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What Is Tragedy? Close

Sarah Grochala | Nov. 12, 2012
A bust of the ancient Greek philosopher Aristotle.

Bust of Aristotle. Marble, Roman copy after a Greek bronze original by Lysippos from 330 BC. National Museum of Rome. Photo: Giovanni Dall'Orto

 

What do we mean when we say that something is tragic or a tragedy? Take a moment and think about the last time you used the word.

Was it to describe something that had happened to someone that was sad, shocking or unfair? The disappearance of Madeline McCann or the death of Princess Diana might both be thought of as tragedies. Was it to describe a film or television programme, in which things end unhappily for the characters? Ronnie Mitchell on Eastenders might be thought of as a tragic character because everything always seemed to go so terribly wrong for her. Or perhaps, it was just to say that something was really bad? The footballer Stewart Downing’s performance last season might be thought of as tragic because he failed to score a single goal.

We might describe all these things as tragic in everyday life, but technically none of them are. Tragedy is a specific theatrical genre. Its rules were first and most famously outlined by the Greek philosopher Aristotle in the Poetics, which was written sometime around 330BC. In the Poetics, Aristotle outlines the features of a well written tragedy. He mentions that tragedy has six component parts: plot, character, diction, reasoning, spectacle and lyric poetry. The most important of these are plot and then character.

Plot

Plot is the most important part of tragedy. It is more important than character. Tragedy, Aristotle says, is an imitation of life and of actions, not of people. Aristotle divides the dramatic narrative into two parts, story and plot. Story is the raw material from which a plot is made. Greek tragedies draw their plots from much longer Greek myths. As we have seen with Medea, rather than telling the whole of Medea’s story, Euripides chooses only to tell the plot of how Jason and Medea split up.

The plot is the smaller part of the larger story that the tragic playwright decides to tell. When making a plot, Aristotle says, the playwright must select a set of events from the larger story and organise them into a logical order, a unified action.

A unified action is a sequence of events that tells a single and clear narrative. Each event in the plot must cause the event that comes next. To say that the king died and then the queen died is not a unified action. The king’s death does not necessarily cause the queen’s death. To say that the king died and then the queen died of grief is a unified action, because the king’s death is clearly identified as the cause of the queen’s death. To do this produces a unity of action.

In the plot of a well written tragedy, there should be a moment of reversal. This is a moment in which the tragic hero or heroine has a drastic change of fortune. They move from good fortune to bad fortune. For example, in Sophocles’ play Oedipus Rex, this happens when Oedipus, who is searching for his father’s murderer, realises that he is the murderer himself.

Many people say that Aristotle invented three unities: the unity of action, the unity of time and the unity of place. In the Poetics, Aristotle only explicitly refers to the unity of action, as we have already seen. The unities of time and place were invented much later on, in the Renaissance. They are used primarily in the work of French neo-classical playwrights, such as Racine, who also wrote tragedies based on classical mythology. The unity of time states that the action of a play must not last longer than a single day. The unity of place states that the action of play must all take place in the same location. There cannot be any set changes.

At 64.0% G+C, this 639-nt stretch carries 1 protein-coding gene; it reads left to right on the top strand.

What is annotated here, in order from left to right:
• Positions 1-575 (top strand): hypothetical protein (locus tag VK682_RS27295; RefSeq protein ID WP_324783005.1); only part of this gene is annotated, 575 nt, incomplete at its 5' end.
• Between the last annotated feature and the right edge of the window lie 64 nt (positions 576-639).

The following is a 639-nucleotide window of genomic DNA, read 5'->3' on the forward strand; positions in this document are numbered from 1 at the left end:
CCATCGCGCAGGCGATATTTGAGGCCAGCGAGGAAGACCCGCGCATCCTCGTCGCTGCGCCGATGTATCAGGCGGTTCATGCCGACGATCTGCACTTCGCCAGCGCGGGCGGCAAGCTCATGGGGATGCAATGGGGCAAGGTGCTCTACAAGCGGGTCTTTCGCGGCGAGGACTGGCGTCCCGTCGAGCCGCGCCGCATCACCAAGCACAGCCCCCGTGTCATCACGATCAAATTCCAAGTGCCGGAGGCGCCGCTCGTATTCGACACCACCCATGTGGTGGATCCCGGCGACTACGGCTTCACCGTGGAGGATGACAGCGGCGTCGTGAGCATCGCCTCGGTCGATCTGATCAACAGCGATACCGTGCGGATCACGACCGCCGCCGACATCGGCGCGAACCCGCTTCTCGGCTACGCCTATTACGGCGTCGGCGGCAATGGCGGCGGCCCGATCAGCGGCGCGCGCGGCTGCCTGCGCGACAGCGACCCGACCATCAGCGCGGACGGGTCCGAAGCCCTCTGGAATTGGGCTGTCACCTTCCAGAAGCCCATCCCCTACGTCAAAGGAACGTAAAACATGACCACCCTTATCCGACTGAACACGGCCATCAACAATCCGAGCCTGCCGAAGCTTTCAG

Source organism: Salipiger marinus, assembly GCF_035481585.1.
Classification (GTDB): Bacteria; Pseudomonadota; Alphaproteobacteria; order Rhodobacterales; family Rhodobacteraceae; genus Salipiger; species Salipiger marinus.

Character

Character is the second most important part of tragedy. Aristotle outlines four rules about characterisation.

Tragic characters must be good. This means that they have the ability to make good choices about their actions.
Tragic characters must be portrayed appropriately. For example, if they are a king they must behave as you would expect a king to behave.
Tragic characters should be like us in some way, but better. They are like portraits of people. They reflect the person as they are, but they accentuate the person’s best qualities.
Tragic characters should be consistent in their behaviour. If they begin behaving in one way, they can’t suddenly start behaving in a completely different way.

Aristotle says one other very important thing about tragic heroes and heroines. He says that they must have a fatal flaw, a hamartia. This flaw doesn’t make them a bad person, but it is the thing that will cause their fall from good fortune to bad fortune.

Catharsis

Aristotle states that a well written tragedy produces catharsis. It produces a feeling of pity and fear in the audience watching it. The audience should feel pity for the tragic hero or heroine, a good person who falls from good fortune to bad fortune through no fault of their own. The audience should also feel fear, as they recognise that the tragic hero or heroine is a person like them, so therefore they too could suffer the same terrible fate.

Aristotle sees catharsis as having a positive effect on the audience. It helps the audience to purge themselves of dangerous flaws. They recognise the hero or heroine’s fatal flaw in themselves and through this moment of recognition, they can purge themselves of this flaw, so becoming better people.

More recent theatre practitioners, such as the Argentinian theatre director Augusto Boal, have argued that Aristotle’s catharsis has a negative effect on the audience. Boal says that catharsis is a tool that governments use to suppress their citizens. Through making people afraid of the consequences of committing certain actions, a government can effectively control people’s behaviour.